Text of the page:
Yes, it’s another article about sustainability, and how humans are so wasteful, and lo, doom is probably upon us. And, sure, this article has elements of all of that. But this is less a lament than an exploration of unplumbed depths.
What Is It?
Let’s turn first to that holy book, Wikipedia, for a description of Sustainability:
Sustainability is the process of maintaining change in a balanced fashion, in which the exploitation of resources, the direction of investments, the orientation of technological development and institutional change are all in harmony and enhance both current and future potential to meet human needs and aspirations.
So it’s about balance: sustainability as a paradigm recognizes the inevitable fact of human progress and seeks a balance between our endless growth and the resources consumed to fuel that growth. With that in mind, let us now explore how this applies to our digital environment.
The Internet is, like, so rad. Trust me, I would know, I’m on there all the time. You probably are too. So rad: you pay a flat monthly fee and get unlimited access to this incredible resource (obviously, mobile Internet is a different beast). Learn anything, watch anything, do anything you want! And up until about two months ago, that’s exactly how I approached the web. But two months ago, I stumbled across this confounding fact:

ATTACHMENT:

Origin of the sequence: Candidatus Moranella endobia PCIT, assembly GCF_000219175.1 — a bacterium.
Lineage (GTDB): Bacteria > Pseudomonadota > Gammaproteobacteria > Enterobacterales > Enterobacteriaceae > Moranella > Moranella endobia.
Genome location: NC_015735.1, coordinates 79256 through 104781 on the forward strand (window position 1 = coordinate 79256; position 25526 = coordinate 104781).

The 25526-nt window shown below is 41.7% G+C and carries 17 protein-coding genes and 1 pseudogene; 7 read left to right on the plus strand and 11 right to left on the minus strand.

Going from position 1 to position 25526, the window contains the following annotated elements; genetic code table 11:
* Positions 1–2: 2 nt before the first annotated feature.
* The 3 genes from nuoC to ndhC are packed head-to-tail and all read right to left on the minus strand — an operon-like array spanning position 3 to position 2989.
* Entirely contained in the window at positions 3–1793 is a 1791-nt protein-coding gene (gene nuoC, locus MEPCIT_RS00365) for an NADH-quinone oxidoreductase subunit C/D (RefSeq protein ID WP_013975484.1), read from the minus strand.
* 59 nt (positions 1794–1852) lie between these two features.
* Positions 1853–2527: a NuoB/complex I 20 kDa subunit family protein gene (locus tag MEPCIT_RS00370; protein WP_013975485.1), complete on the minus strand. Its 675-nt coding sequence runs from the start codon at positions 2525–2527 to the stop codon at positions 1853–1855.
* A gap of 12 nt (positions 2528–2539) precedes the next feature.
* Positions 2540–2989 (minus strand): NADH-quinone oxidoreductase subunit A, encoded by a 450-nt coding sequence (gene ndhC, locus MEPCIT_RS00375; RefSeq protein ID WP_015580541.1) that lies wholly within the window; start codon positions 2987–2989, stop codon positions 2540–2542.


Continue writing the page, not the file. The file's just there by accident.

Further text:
If the Internet were a country, it would be the 6th largest energy consumer in the world.
You see, the Internet is run on servers. These servers “host” the web — they store all the files, and when you type in a URL in your browser, the server serves up the appropriate files for that specific site (of course, this is an incredibly simplified version of what actually happens when you press Enter). Or when you access some documents stored in the Cloud, the files have to be transmitted from the Cloud to your device. And these processes consume energy. Servers, the Internet’s backbone, are housed in massive server farms which use huge amounts of electricity not only for running the servers, but keeping them cool. And the more we use the Internet, the more energy the servers use.
The energy cost of the Internet is far greater than the cost of your bill and the electricity it takes to charge your devices. Digital Sustainability, then, is an attempt to maintain the balance between our Internet usage and the energy costs of that usage.
Why Should I Care?
Digital Sustainability is a different beast than other forms of sustainability. The relationship between Internet usage and resource consumption has been abstracted in such a way that it is nearly invisible to us, and in fact, more Internet use is often correlated with eco-friendliness. Electricity bills and Internet bills are separate. There is an innate understanding that using your air conditioning more drives up your electricity bill, but when you use the Internet more your bill stays the same. We pay for speed, or quality, of service but the service itself is unlimited. You hardly even associate the two (internet & electricity) in your mind, not even thinking about the fact that more Internet use = more electricity drain. There’s a reason you turn your phone on Airplane mode when you’re trying to conserve battery.